Central Kenai Peninsula educators, for the most part, are not surprised by a recent student survey that showed 13 percent of sixth-graders experimented with sniffing inhalants.
Other findings of the survey validate what the community already believed to be true that more needs to be done to address risk factors in the home and to bolster support factors according to the Community Action Coalition, which administered the survey.
“I wasn’t surprised because of what I do,” said Judy Downs, safe and drug-free schools specialist and coordinator of the Alternative to Out of School Suspension (ATOSS) program.
ATOSS allows seventh- through 12th-grade students to continue their education after experiencing discipline problems in school.
“Even the high school kids were a little shocked (by the survey report on sixth-grader inhalant use),” Downs said.
Soldotna Middle School Principal Sharon Moock said, “When kids have these kinds of (drug) problems, we can’t educate them. They can’t concentrate.”
Downs and Moock were commenting on survey results revealed by CAC during a community meeting to discuss the Prevention Needs Assessment conducted in central peninsula schools Feb. 22.
At a community meeting May 22, the coalition revealed results from sixth-graders who were surveyed. Survey results from eighth-, 10th- and 12th-graders are to be presented at future meetings.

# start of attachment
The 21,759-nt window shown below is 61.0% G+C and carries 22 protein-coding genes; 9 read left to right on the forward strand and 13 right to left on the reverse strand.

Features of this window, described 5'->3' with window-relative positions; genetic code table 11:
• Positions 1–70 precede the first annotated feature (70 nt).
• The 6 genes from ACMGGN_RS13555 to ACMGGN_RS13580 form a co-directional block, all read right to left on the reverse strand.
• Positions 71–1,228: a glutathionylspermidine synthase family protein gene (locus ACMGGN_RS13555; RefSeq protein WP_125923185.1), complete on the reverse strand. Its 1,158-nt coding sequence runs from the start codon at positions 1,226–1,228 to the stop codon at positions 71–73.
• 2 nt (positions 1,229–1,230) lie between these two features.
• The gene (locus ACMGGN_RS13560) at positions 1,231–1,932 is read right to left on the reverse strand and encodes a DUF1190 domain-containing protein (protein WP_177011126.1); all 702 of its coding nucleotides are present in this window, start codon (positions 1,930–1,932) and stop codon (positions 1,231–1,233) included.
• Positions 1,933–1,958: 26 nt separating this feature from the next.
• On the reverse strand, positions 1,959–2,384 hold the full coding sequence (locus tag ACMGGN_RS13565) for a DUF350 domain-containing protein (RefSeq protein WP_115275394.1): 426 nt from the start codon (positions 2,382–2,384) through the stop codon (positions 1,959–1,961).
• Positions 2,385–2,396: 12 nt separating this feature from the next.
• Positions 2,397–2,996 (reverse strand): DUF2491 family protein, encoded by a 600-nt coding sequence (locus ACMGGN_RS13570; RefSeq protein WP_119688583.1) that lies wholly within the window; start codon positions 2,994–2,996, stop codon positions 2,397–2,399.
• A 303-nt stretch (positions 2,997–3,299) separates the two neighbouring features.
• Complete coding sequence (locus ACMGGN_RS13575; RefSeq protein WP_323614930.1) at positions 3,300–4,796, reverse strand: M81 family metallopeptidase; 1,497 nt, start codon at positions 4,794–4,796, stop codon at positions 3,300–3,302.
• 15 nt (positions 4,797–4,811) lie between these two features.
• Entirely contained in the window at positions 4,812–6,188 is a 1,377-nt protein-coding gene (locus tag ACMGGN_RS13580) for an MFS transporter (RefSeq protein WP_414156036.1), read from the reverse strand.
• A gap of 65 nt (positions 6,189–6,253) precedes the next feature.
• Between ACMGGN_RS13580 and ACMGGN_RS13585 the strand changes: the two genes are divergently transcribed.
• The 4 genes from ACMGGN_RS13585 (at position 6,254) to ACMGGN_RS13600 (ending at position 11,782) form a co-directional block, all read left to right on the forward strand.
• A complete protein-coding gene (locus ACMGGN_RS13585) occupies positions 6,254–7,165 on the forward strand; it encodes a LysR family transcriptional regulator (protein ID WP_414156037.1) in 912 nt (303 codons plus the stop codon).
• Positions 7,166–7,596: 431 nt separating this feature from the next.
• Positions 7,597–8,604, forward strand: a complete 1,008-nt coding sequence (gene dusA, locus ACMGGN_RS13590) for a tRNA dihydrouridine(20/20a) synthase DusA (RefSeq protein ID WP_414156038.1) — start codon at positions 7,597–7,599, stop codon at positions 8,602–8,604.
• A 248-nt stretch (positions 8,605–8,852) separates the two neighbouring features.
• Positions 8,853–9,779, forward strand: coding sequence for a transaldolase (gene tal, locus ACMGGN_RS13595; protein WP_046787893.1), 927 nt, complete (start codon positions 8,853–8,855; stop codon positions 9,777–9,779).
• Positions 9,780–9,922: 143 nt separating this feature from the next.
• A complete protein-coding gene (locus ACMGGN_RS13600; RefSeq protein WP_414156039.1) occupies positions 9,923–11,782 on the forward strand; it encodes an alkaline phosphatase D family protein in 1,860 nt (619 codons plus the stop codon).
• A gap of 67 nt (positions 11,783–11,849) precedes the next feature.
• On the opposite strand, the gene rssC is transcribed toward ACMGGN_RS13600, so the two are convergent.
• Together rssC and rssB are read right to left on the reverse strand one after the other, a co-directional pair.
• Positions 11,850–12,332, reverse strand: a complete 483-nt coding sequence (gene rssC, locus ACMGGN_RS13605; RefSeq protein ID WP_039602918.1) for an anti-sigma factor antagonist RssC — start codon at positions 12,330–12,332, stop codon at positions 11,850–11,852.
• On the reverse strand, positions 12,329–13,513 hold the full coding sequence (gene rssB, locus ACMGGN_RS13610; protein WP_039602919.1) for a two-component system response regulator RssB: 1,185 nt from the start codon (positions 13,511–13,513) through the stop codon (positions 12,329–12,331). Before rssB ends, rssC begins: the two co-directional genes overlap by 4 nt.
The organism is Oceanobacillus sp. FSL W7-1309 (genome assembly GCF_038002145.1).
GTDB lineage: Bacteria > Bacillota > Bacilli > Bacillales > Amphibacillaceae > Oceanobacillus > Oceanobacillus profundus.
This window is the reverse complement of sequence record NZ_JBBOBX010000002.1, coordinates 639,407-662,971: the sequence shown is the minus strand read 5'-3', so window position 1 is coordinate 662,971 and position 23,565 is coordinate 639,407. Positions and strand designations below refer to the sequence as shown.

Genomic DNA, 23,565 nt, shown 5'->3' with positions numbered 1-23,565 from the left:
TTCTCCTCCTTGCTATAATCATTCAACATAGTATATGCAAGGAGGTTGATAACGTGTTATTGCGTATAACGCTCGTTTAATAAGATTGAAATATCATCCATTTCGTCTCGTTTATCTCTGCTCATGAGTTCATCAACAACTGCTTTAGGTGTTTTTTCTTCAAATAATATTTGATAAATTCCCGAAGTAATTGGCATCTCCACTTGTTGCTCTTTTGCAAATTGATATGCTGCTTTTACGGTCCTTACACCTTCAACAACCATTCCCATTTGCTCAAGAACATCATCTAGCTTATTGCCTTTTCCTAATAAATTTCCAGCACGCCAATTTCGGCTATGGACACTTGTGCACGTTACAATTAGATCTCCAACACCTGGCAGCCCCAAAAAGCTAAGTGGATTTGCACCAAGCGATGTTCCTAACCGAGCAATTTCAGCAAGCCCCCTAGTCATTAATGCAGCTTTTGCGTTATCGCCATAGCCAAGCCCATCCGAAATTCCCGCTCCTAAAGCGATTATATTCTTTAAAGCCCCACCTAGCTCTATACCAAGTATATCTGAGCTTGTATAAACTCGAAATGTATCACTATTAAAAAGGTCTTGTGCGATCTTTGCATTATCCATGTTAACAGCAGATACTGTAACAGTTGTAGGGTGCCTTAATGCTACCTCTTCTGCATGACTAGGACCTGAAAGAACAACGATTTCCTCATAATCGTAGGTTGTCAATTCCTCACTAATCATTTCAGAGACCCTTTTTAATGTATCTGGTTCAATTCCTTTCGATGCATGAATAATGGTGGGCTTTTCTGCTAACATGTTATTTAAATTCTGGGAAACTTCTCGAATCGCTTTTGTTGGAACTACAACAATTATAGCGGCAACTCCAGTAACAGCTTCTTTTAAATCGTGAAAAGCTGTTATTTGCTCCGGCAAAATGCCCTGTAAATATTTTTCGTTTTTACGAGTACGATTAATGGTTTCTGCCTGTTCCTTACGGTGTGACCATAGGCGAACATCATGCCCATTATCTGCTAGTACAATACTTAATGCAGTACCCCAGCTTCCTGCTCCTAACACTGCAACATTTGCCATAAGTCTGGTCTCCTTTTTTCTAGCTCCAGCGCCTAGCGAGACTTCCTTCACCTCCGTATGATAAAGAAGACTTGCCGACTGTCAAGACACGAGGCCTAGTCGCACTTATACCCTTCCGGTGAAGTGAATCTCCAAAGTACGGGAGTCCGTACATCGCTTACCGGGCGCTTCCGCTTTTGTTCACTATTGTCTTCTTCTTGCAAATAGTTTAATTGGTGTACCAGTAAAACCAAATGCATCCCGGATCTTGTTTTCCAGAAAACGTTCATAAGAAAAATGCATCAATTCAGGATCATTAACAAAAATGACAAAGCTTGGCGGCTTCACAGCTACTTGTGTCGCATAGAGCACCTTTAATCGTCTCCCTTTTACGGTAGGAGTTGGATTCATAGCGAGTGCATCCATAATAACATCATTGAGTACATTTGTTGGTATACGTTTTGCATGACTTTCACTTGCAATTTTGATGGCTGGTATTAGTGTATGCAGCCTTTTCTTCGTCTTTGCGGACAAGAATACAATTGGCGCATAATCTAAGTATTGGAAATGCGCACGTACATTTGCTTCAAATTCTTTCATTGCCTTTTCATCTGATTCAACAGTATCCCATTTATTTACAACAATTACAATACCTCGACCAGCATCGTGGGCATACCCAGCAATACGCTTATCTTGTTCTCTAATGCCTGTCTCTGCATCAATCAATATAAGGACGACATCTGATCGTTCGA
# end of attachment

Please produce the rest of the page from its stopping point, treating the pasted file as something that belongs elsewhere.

Kenai Peninsula Borough School District assistant superintendent Sam Stewart said that while the district is still trying to digest all the data presented from the survey, “There’s nothing there not already known to us.”
He said the school district plans to continue with programs it has in place to address substance abuse, including the health education curriculum and ATOSS program.
“We’ll see if we need to make adjustments in the curriculum,” Stewart said.
Seventy percent of the 424 sixth-graders enrolled in central Kenai Peninsula schools participated in the survey, and of those, 13.2 percent said they had used inhalants to get high during their lifetime. Another 5.2 percent of the sixth-graders had participated in binge drinking.
“I don’t think the average parent expected that,” said Marilynn Jackson, CAC project director.
“What it means to me is validation of what we believed was true on the peninsula. We need help with family support factors,” she said.
Stewart also said the survey results show drug abuse to be more of a community problem a family problem than a school problem.
“I’m not naive ... not saying we don’t have drugs in school,” he said. “When we have drug offenses we’re aware of, we’re pretty swift to act.”
Stewart said the school district would continue working with the coalition to analyze results from the survey.
Moock said the key from the CAC statistics “has to do with the situation at home the connectiveness these kids have with family and friends and the modeling these kids see at home.”
Though the middle school where she is principal has seventh- and eighth-graders, Moock said the sixth-graders will be coming to her school.
“I was hoping they were going to say they have grants for programs,” Moock said of her expectations in attending the coalition’s meeting.
She said the school district health curriculum covers drugs and alcohol, the Drug Abuse Resistance Education (DARE) program “builds a good relationship between police officers and kids,” and the Boys and Girls Clubs of the Kenai Peninsula offers safe activities for youth.
Moock said she feels the drug problem among young people exists in part because it’s in the home, but “more likely because it’s socially accepted (by peers).”
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